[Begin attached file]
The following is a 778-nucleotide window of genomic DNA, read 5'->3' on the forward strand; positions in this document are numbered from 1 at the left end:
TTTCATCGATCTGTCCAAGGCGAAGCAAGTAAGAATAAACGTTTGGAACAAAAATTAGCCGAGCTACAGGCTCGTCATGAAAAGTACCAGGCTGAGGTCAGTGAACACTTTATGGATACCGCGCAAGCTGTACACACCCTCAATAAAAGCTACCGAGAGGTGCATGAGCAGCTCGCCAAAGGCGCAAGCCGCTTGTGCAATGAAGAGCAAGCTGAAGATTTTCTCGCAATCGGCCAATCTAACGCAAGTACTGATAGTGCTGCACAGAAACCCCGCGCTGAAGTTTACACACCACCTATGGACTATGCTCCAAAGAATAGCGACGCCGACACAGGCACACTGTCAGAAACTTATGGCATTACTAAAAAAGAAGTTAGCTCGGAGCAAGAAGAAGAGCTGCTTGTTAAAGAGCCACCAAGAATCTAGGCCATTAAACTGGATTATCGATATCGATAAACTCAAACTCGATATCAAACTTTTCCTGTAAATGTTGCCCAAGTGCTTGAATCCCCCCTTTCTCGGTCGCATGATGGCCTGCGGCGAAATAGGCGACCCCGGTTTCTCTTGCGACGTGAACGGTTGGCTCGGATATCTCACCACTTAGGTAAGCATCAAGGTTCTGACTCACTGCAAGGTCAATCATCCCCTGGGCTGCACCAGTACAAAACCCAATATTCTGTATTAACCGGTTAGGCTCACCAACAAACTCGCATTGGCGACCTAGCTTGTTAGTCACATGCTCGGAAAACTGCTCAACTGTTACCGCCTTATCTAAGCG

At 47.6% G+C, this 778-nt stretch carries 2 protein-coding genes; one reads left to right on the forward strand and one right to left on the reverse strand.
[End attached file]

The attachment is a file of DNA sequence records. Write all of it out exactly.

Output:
The following is a 778-nucleotide window of genomic DNA, read 5'->3' on the forward strand; positions in this document are numbered from 1 at the left end:
TTTCATCGATCTGTCCAAGGCGAAGCAAGTAAGAATAAACGTTTGGAACAAAAATTAGCCGAGCTACAGGCTCGTCATGAAAAGTACCAGGCTGAGGTCAGTGAACACTTTATGGATACCGCGCAAGCTGTACACACCCTCAATAAAAGCTACCGAGAGGTGCATGAGCAGCTCGCCAAAGGCGCAAGCCGCTTGTGCAATGAAGAGCAAGCTGAAGATTTTCTCGCAATCGGCCAATCTAACGCAAGTACTGATAGTGCTGCACAGAAACCCCGCGCTGAAGTTTACACACCACCTATGGACTATGCTCCAAAGAATAGCGACGCCGACACAGGCACACTGTCAGAAACTTATGGCATTACTAAAAAAGAAGTTAGCTCGGAGCAAGAAGAAGAGCTGCTTGTTAAAGAGCCACCAAGAATCTAGGCCATTAAACTGGATTATCGATATCGATAAACTCAAACTCGATATCAAACTTTTCCTGTAAATGTTGCCCAAGTGCTTGAATCCCCCCTTTCTCGGTCGCATGATGGCCTGCGGCGAAATAGGCGACCCCGGTTTCTCTTGCGACGTGAACGGTTGGCTCGGATATCTCACCACTTAGGTAAGCATCAAGGTTCTGACTCACTGCAAGGTCAATCATCCCCTGGGCTGCACCAGTACAAAACCCAATATTCTGTATTAACCGGTTAGGCTCACCAACAAACTCGCATTGGCGACCTAGCTTGTTAGTCACATGCTCGGAAAACTGCTCAACTGTTACCGCCTTATCTAAGCG

At 47.6% G+C, this 778-nt stretch carries 2 protein-coding genes; one reads left to right on the forward strand and one right to left on the reverse strand.